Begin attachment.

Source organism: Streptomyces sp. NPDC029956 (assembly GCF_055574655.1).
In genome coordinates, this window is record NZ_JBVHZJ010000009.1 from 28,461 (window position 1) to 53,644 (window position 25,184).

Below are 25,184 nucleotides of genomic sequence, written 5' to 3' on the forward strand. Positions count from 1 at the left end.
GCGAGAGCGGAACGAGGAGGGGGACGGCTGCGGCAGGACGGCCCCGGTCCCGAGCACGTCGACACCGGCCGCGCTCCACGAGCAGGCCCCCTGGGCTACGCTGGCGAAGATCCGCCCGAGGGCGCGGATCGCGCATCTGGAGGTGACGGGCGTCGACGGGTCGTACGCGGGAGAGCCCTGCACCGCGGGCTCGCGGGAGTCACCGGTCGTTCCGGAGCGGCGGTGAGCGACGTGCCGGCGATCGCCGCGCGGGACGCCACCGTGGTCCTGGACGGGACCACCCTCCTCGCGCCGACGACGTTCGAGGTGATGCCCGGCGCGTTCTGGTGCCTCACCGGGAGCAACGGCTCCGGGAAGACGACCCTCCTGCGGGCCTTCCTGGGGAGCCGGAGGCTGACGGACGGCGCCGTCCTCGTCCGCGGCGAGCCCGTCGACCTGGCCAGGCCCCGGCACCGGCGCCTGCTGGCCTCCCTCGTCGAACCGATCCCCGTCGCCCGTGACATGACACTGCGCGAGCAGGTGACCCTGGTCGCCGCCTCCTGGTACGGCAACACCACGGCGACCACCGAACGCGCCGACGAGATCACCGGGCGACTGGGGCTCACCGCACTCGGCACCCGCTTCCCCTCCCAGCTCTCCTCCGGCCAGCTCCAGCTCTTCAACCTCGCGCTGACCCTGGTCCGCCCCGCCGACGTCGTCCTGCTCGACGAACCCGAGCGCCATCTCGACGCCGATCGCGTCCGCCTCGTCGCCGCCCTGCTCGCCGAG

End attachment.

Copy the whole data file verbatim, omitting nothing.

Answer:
Source organism: Streptomyces sp. NPDC029956 (assembly GCF_055574655.1).
In genome coordinates, this window is record NZ_JBVHZJ010000009.1 from 28,461 (window position 1) to 53,644 (window position 25,184).

Below are 25,184 nucleotides of genomic sequence, written 5' to 3' on the forward strand. Positions count from 1 at the left end.
GCGAGAGCGGAACGAGGAGGGGGACGGCTGCGGCAGGACGGCCCCGGTCCCGAGCACGTCGACACCGGCCGCGCTCCACGAGCAGGCCCCCTGGGCTACGCTGGCGAAGATCCGCCCGAGGGCGCGGATCGCGCATCTGGAGGTGACGGGCGTCGACGGGTCGTACGCGGGAGAGCCCTGCACCGCGGGCTCGCGGGAGTCACCGGTCGTTCCGGAGCGGCGGTGAGCGACGTGCCGGCGATCGCCGCGCGGGACGCCACCGTGGTCCTGGACGGGACCACCCTCCTCGCGCCGACGACGTTCGAGGTGATGCCCGGCGCGTTCTGGTGCCTCACCGGGAGCAACGGCTCCGGGAAGACGACCCTCCTGCGGGCCTTCCTGGGGAGCCGGAGGCTGACGGACGGCGCCGTCCTCGTCCGCGGCGAGCCCGTCGACCTGGCCAGGCCCCGGCACCGGCGCCTGCTGGCCTCCCTCGTCGAACCGATCCCCGTCGCCCGTGACATGACACTGCGCGAGCAGGTGACCCTGGTCGCCGCCTCCTGGTACGGCAACACCACGGCGACCACCGAACGCGCCGACGAGATCACCGGGCGACTGGGGCTCACCGCACTCGGCACCCGCTTCCCCTCCCAGCTCTCCTCCGGCCAGCTCCAGCTCTTCAACCTCGCGCTGACCCTGGTCCGCCCCGCCGACGTCGTCCTGCTCGACGAACCCGAGCGCCATCTCGACGCCGATCGCGTCCGCCTCGTCGCCGCCCTGCTCGCCGAG